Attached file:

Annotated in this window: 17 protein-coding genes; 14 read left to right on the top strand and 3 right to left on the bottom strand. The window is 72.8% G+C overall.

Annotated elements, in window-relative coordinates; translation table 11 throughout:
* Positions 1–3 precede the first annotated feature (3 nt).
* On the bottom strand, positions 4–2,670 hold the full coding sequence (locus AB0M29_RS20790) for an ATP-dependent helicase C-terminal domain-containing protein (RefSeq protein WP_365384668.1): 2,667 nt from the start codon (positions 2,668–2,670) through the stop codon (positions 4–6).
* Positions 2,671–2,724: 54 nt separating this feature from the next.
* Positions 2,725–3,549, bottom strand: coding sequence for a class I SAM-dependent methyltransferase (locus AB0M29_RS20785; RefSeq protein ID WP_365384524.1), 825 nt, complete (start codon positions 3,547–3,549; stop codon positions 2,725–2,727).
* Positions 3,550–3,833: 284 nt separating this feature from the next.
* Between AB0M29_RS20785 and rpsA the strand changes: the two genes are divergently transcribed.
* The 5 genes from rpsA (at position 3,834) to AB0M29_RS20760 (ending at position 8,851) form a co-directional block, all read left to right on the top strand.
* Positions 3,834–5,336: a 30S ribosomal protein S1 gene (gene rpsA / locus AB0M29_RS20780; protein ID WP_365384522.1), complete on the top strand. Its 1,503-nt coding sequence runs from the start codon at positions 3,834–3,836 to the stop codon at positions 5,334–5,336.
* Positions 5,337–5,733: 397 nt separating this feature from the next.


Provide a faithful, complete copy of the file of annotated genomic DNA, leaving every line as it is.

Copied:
Annotated in this window: 17 protein-coding genes; 14 read left to right on the top strand and 3 right to left on the bottom strand. The window is 72.8% G+C overall.

Annotated elements, in window-relative coordinates; translation table 11 throughout:
* Positions 1–3 precede the first annotated feature (3 nt).
* On the bottom strand, positions 4–2,670 hold the full coding sequence (locus AB0M29_RS20790) for an ATP-dependent helicase C-terminal domain-containing protein (RefSeq protein WP_365384668.1): 2,667 nt from the start codon (positions 2,668–2,670) through the stop codon (positions 4–6).
* Positions 2,671–2,724: 54 nt separating this feature from the next.
* Positions 2,725–3,549, bottom strand: coding sequence for a class I SAM-dependent methyltransferase (locus AB0M29_RS20785; RefSeq protein ID WP_365384524.1), 825 nt, complete (start codon positions 3,547–3,549; stop codon positions 2,725–2,727).
* Positions 3,550–3,833: 284 nt separating this feature from the next.
* Between AB0M29_RS20785 and rpsA the strand changes: the two genes are divergently transcribed.
* The 5 genes from rpsA (at position 3,834) to AB0M29_RS20760 (ending at position 8,851) form a co-directional block, all read left to right on the top strand.
* Positions 3,834–5,336: a 30S ribosomal protein S1 gene (gene rpsA / locus AB0M29_RS20780; protein ID WP_365384522.1), complete on the top strand. Its 1,503-nt coding sequence runs from the start codon at positions 3,834–3,836 to the stop codon at positions 5,334–5,336.
* Positions 5,337–5,733: 397 nt separating this feature from the next.